It wasn’t feasible to wait in that line with our big backpacks and so we went back out to the main road to get a taxi to the private ferry office to try our luck there. When we arrived there we were told that there was only one private ferry to Havelock Island per day in low season, and this was always at 8am. After our running around we admitted defeat and booked the private ferry for the next morning.

Private vs. Government

Ferry: Andaman Islands
  • Facebook.com/shataratravel
  • Google+
  • Buffer
  • StumbleUpon
  • Pinterest.com/shataratravel
  • Twitter.com/shataratravel

The Government Ferry isn’t pretty, but it has a certain charm

Inside an Andaman Island ferry
  • Facebook.com/shataratravel
  • Google+
  • Buffer
  • StumbleUpon
  • Pinterest.com/shataratravel
  • Twitter.com/shataratravel

The inside of the Government Ferry does the job

The Private Ferries are roughly double the cost of the Government ferries. They are a little more comfortable, with air-conditioning, and allocated seating. They also have a TV that shows a safety briefing as well as beautiful videos from the Andaman Islands throughout the trip. Your luggage is also be loaded onto the ferry for you. You will have to carry it off by yourself in our experience.

The Government Ferry is the best option for budget travellers and those who get seasick. They are comfortable enough, and although they have no air-conditioning there are fans and open windows that let a nice cool breeze inside. The price is much more affordable, and if there is a chance you get seasick- this is the choice for you. The Government ferries allow you to step outside onto the deck to get some fresh air, or throw up over the sides if needed. If you get seasick on a Private ferry you are stuck inside with only a paper bag to vomit into. We heard stories of people who don’t usually get seasick falling victim purely because other people started to be sick. They were all trapped inside with each other’s vomit! Grosse!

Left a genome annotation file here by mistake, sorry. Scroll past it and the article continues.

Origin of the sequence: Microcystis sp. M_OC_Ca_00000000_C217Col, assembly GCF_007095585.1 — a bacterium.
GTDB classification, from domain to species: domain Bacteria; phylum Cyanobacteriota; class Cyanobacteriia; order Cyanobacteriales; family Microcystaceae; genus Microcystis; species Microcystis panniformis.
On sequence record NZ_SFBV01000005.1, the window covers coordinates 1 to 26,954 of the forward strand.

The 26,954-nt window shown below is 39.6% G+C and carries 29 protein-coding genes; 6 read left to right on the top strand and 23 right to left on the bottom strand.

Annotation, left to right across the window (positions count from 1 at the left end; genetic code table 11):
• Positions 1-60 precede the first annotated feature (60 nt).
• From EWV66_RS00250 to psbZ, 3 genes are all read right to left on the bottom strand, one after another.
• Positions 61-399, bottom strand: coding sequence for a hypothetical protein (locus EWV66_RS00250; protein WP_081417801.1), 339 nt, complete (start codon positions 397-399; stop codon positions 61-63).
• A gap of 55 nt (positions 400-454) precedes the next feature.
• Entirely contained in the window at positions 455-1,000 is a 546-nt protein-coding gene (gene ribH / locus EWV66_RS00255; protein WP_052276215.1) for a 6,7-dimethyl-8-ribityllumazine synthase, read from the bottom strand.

If you do get seasick, we also recommend taking the morning ferries. The sea is much smoother in the morning and there is much higher chance of turbulent water in the afternoon.

On the Islands

Scooters

We rented a scooter on both Neil and Havelock Islands. This cost us 300 rupees per day and was the best choice for us. For example: Getting a rickshaw from beach #5 to beach #7 on Havelock usually costs 300 rupees one-way! It also gave us the freedom to explore every beach a few times, and we got to see all the rice fields and buffalo along the way.

Scooter: Andaman Islands
  • Facebook.com/shataratravel
  • Google+
  • Buffer
  • StumbleUpon
  • Pinterest.com/shataratravel
  • Twitter.com/shataratravel

Bicycles

Bicycles are available for rent on all islands, and on little Andaman these are your only choice as there are no motors for rent. On Neil Island the beaches are easily accessible by bike, and the roads on both Havelock and Neil are quiet enough for this to also be safe. Havelock Island is 12kms long, and although it is very flat- for us bicycles were not an option. But if you love cycling, or hate scooters this is still doable!

Kalapathar Beach: Andaman Islands
  • Facebook.com/shataratravel
  • Google+
  • Buffer
  • StumbleUpon
  • Pinterest.com/shataratravel
  • Twitter.com/shataratravel

Kalapathar Beach on Havelock Island

Have you been to the Andaman Islands, or are you planning a trip? Tell us about it in the comments!

 

Did you find the post useful? Why not Pin it for later?

Andaman Islands Pin
  • Facebook.com/shataratravel
  • Google+
  • Buffer
  • StumbleUpon
  • Pinterest.com/shataratravel
  • Twitter.com/shataratravel